Prohibition and Bootlegging in the 1920s

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In 1919, the eighteenth Amendment was passed which made the making and selling of alcohol illegal. Even though the eighteenth amendment was enforced for the sole purpose of stopping drinking all together, it did not even come close to its main goal. Instead, Prohibition caused the rise of infamous bootleggers, speakeasies, and angry Americans. The system of bootleggers and speakeasies created a large number of gangs, which led to an incredible amount of organized crime throughout the 1920s(Blumenthal).

This law was not enforced well enough and the organized crime rates increased as gangsters such as Al Capone began to get into the act of bootlegging (Rose). “Bootlegging, or rum-running as it was often called, is the unlawful manufacture, sale, or movement of alcoholic products.” (Coren and Cina). Most Americans shared the opinion in that this law was unfair and unnecessary. However, a group of Americans known as the “moral reformers” felt that banning the sell and consumption of alcohol would better protect the lives of people and make them better (Rose). On the contrary, many Americans were so mad about it that they decided to take part in the act of bootlegging.

When Prohibition was first introduced, the majority of Americans saw it as a loss of their rights given to them as a U.S. citizen. They believed that with living in America, comes the right to drink alcohol (Blumenthal). Therefore, a few people figured out they could still consume alcohol, it would just have to be done illegally. This was the infamous act in the 1920s called bootlegging. The people that would partake in this action would be punished with jailtime or even death for some major bootleggers if they got caught. (Coren and Cina).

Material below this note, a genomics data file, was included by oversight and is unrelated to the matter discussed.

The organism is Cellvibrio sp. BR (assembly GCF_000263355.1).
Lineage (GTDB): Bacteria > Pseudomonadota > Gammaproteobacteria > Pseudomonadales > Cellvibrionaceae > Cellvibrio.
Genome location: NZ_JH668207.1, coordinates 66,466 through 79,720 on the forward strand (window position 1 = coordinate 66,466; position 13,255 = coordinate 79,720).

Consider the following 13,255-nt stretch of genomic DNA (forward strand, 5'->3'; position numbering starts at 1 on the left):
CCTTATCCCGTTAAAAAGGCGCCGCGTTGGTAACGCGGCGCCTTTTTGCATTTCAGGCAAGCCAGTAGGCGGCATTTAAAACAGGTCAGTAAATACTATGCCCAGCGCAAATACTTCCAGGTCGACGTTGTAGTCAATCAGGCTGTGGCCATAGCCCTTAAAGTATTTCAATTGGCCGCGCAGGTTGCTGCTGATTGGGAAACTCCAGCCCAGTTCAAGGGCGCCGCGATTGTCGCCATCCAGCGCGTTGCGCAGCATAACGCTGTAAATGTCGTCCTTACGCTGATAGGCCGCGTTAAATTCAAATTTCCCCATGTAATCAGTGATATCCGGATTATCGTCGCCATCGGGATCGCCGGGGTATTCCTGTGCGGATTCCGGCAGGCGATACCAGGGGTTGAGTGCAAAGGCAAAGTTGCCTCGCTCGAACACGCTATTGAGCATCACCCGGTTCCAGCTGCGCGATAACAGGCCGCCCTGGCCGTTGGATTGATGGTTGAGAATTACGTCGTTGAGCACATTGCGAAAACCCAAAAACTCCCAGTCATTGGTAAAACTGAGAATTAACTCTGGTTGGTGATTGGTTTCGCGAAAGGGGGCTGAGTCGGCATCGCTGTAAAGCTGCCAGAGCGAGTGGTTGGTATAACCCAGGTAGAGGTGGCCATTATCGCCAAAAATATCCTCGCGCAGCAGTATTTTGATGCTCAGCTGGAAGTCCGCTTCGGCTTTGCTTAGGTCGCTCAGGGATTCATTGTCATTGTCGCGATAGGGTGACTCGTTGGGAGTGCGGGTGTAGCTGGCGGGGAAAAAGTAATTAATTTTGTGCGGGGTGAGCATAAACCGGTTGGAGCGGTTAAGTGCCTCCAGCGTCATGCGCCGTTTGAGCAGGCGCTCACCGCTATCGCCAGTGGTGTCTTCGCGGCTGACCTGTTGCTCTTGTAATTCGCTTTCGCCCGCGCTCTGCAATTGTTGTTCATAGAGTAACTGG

Prohibition took away the right of Americans to even produce alcohol. For the people that made a living off of selling alcohol, prohibition left them without money and struggling to take up jobs. In order for them to make money, they had to become a bootlegger. They would illegally produce and sell alcohol to people and owners of speakeasies (Coren and Cina).

After the eighteenth amendment was successfully passed by the government, the quickest way to make money was through the illegal production and smuggling of alcohol. This act of bootlegging created the infamous gangsters who made their fortunes from alcohol. The greatest contributor to these gangs being Al Capone. Capone shortly became the head of Chicago’s largest speakeasies where he bootlegged alcohol. He became very well known after he and Torrio set up the assassination of the former mob boss Colissimo (Blumenthal).

Capone knew that the only way he would be successful in the bootlegging business, was if he became the mob boss instead of Colissimo. A man named Eliot Ness took on the job of enforcing the law of prohibition. To do so, he had to form a team of other Americans who supported this law. Eventually, Ness and his team known as the “Untouchables”, were able to take down Al Capone and do a great deal of damage to his bootlegging business.

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Prohibition and Bootlegging in the 1920s. (2020, Dec 07). Retrieved from https://samploon.com/prohibition-and-bootlegging-in-the-1920s/

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